People are starting to really feel the effects of extended upheaval and stress … and not knowing.
It’s hard. All of it is hard. Not knowing what’s going to happen, not knowing who will get sick, not knowing who’s already sick and about to infect you.
Not knowing if you’ll have a job (if you currently have one), or find a job (if you don’t). Not knowing how long all of this is going to go on. Not knowing if you’ll ever feel comfortable going out to dinner, attending a party, or even just going to get your hair cut.
Really, really freaking hard.
We’ve all had to deal with not knowing in our lives. The challenge right now is that there’s so much more not knowing going on, and life as we did know it feels turned completely upside down.
Actually, it doesn’t just feel that way; for many of us, it is completely upside down, and for all of us, it’s somewhat upside down.
How do we deal with it? How do we help our teams, family members, and friends deal with it?
I wish I had some magical answers. I do have a few suggestions.
“Future You” does know
I’ve said this before, and it bears repeating.
There’s a Future You who knows what happened.
Take some time to just sit and breathe that in.
And ask yourself … what did Future You do to get through this time?
Our brains and bodies did not evolve to live with extended high-alert stress – but here we are, nonetheless.
It takes a toll. It’s exhausting.
One way to burn off some of that excess adrenaline and cortisol is to MOVE.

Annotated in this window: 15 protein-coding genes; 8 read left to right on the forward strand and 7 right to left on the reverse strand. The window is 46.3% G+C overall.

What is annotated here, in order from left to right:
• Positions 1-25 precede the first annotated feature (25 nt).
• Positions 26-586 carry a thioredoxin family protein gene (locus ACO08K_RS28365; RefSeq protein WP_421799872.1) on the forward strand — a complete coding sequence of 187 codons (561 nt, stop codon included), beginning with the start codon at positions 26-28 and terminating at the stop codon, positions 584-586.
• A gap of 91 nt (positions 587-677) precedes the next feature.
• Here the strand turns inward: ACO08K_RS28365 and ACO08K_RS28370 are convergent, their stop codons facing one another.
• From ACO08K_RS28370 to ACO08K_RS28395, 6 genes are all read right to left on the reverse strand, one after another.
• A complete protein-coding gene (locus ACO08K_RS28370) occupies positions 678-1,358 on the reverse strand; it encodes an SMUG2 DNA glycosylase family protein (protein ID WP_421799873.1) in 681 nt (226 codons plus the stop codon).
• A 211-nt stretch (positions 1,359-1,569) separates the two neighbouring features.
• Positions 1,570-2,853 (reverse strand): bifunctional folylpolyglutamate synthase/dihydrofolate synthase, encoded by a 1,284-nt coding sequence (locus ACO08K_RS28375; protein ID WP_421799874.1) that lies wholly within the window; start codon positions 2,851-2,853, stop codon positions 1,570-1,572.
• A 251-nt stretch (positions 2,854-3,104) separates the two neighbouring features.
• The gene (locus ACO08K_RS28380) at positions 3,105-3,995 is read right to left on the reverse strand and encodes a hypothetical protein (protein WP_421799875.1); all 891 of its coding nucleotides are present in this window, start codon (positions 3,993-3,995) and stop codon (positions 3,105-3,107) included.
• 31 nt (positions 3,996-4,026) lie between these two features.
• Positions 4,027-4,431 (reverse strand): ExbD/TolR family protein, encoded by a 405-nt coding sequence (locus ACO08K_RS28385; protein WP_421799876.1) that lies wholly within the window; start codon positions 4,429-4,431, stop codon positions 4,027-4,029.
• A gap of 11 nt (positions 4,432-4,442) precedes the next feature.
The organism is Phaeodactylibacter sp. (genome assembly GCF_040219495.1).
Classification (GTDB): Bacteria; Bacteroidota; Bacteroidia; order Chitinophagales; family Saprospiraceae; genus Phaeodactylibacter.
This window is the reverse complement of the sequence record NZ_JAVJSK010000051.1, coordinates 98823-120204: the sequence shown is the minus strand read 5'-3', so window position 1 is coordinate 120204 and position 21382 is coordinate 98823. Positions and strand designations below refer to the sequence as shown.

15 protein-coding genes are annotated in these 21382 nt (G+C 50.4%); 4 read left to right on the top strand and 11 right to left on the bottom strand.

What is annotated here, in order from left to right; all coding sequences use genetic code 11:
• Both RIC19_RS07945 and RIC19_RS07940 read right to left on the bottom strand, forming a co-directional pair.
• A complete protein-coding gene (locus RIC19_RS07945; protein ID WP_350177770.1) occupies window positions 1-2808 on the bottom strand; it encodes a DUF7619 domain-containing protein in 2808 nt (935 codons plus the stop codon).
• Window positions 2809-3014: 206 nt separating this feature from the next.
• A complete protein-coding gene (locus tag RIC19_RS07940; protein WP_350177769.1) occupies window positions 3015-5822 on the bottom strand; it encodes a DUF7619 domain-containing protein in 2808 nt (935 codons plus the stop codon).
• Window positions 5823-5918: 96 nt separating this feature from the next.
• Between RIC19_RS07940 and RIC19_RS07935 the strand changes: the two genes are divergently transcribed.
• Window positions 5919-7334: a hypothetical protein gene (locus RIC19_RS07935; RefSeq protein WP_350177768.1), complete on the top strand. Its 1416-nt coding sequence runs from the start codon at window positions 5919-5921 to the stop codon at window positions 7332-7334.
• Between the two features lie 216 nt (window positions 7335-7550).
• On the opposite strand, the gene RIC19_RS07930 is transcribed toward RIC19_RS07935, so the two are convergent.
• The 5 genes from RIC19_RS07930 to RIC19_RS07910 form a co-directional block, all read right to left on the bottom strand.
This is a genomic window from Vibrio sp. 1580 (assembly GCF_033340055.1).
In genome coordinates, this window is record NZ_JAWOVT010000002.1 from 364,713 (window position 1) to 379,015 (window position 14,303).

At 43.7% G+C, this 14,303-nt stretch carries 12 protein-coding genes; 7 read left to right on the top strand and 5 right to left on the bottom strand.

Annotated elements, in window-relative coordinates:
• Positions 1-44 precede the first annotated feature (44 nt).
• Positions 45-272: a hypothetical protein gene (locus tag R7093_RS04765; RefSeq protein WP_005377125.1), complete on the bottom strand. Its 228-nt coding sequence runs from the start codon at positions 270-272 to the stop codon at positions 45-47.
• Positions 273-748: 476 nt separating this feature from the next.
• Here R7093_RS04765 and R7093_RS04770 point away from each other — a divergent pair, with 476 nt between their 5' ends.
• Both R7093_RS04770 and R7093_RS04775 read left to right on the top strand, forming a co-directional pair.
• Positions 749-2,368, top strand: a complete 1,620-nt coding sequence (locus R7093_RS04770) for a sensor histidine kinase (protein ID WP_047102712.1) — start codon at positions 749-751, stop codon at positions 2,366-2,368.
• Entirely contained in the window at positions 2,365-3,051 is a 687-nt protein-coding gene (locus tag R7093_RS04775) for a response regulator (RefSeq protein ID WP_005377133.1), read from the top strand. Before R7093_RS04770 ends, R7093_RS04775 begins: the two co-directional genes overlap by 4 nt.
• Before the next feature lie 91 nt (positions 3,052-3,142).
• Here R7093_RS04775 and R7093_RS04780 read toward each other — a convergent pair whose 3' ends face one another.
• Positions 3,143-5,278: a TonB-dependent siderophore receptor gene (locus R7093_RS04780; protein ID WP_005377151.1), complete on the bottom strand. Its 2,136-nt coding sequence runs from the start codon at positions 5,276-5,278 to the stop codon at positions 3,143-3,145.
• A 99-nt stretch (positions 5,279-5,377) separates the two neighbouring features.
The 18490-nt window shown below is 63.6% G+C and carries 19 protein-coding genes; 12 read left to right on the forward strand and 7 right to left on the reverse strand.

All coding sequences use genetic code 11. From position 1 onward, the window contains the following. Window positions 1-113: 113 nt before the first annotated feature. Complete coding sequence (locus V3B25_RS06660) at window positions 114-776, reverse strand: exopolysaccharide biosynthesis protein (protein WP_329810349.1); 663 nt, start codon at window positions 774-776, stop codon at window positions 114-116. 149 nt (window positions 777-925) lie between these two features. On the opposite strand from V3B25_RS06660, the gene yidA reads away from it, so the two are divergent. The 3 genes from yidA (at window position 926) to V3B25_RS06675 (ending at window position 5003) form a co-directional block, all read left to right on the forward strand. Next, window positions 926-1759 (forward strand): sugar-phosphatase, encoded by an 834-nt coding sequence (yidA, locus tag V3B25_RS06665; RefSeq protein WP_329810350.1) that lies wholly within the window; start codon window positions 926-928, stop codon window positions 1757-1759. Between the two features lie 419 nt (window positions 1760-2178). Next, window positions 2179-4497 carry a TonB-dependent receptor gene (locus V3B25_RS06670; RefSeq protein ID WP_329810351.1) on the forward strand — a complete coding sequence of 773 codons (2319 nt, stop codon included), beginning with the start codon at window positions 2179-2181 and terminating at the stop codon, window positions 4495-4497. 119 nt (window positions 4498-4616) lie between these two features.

Run. Dance. Bicycle. Do jumping jacks. Do something.
Yoga is great, but for this, you need big, energy-burning movement.
Video calls are great. I can’t imagine how we’d be getting through all this if it weren’t for video calls.
But three-dimensional people are better.
We’ve been having “six-feet-apart, BYOEverything” parties on the weekends. Two other couples, they bring their chairs, beverage, and nibbles of choice, and we hang out in the driveway. My husband draws chalk marks, complete with smiley faces, on the concrete, six feet apart, and there we take our places.
At the end of the evening, everyone is surprised at how fast the time went – and how much fun it was.
You may not live where this is possible, but if you do, do it.
Accept lower productivity
The constant sense of danger that comes from so much disruption takes an energetic toll.
Add to that the pressure to keep up with everything, do all your work from home, manage your team remotely, figure out how to keep the kids occupied (and learning at least something relevant to their schoolwork), stay on top of everything the house, garden, and pets need, and oh, yes, get groceries …
There’s a lot going on.
So don’t fall for the social media prompts that say, “Oh, well, since you have so much time on your hands, why not learn something new, write the next great American novel, create that immaculate garden you’ve always wanted,” and so on and so forth.
You probably have less time on your hands than BP (Before Pandemic). And even if you do have more, you also have more stress that’s burning up available brainpower. So don’t push yourself to do All The Things.
Accept lower productivity. Accept that some of your employees are going to be a tad scatterbrained. It’s okay – and even if it’s not, it’s still reality, and compassion for yourself and everyone around you will make all of this at least a little easier.
There is another side. We don’t know – YET – what that looks like. And someday we will.